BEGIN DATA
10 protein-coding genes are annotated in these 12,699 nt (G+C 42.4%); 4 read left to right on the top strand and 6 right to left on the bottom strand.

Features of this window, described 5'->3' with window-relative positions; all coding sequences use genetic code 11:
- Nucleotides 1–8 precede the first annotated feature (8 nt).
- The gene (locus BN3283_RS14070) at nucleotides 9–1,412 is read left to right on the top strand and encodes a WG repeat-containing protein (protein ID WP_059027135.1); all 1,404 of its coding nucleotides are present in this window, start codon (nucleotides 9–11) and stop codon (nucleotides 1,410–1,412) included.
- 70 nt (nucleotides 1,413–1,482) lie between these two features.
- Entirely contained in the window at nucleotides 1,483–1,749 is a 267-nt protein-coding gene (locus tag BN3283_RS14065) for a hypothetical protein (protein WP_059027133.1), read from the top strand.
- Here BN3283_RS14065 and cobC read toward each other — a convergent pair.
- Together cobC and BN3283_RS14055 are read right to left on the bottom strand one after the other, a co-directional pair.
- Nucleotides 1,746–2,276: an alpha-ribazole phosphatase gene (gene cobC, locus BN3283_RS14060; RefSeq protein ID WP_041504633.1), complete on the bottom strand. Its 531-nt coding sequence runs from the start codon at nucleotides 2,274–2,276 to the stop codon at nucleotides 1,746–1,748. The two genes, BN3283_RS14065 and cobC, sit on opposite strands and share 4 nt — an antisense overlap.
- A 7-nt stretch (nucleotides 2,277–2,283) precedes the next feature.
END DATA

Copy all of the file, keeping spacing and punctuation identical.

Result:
10 protein-coding genes are annotated in these 12,699 nt (G+C 42.4%); 4 read left to right on the top strand and 6 right to left on the bottom strand.

Features of this window, described 5'->3' with window-relative positions; all coding sequences use genetic code 11:
- Nucleotides 1–8 precede the first annotated feature (8 nt).
- The gene (locus BN3283_RS14070) at nucleotides 9–1,412 is read left to right on the top strand and encodes a WG repeat-containing protein (protein ID WP_059027135.1); all 1,404 of its coding nucleotides are present in this window, start codon (nucleotides 9–11) and stop codon (nucleotides 1,410–1,412) included.
- 70 nt (nucleotides 1,413–1,482) lie between these two features.
- Entirely contained in the window at nucleotides 1,483–1,749 is a 267-nt protein-coding gene (locus tag BN3283_RS14065) for a hypothetical protein (protein WP_059027133.1), read from the top strand.
- Here BN3283_RS14065 and cobC read toward each other — a convergent pair.
- Together cobC and BN3283_RS14055 are read right to left on the bottom strand one after the other, a co-directional pair.
- Nucleotides 1,746–2,276: an alpha-ribazole phosphatase gene (gene cobC, locus BN3283_RS14060; RefSeq protein ID WP_041504633.1), complete on the bottom strand. Its 531-nt coding sequence runs from the start codon at nucleotides 2,274–2,276 to the stop codon at nucleotides 1,746–1,748. The two genes, BN3283_RS14065 and cobC, sit on opposite strands and share 4 nt — an antisense overlap.
- A 7-nt stretch (nucleotides 2,277–2,283) precedes the next feature.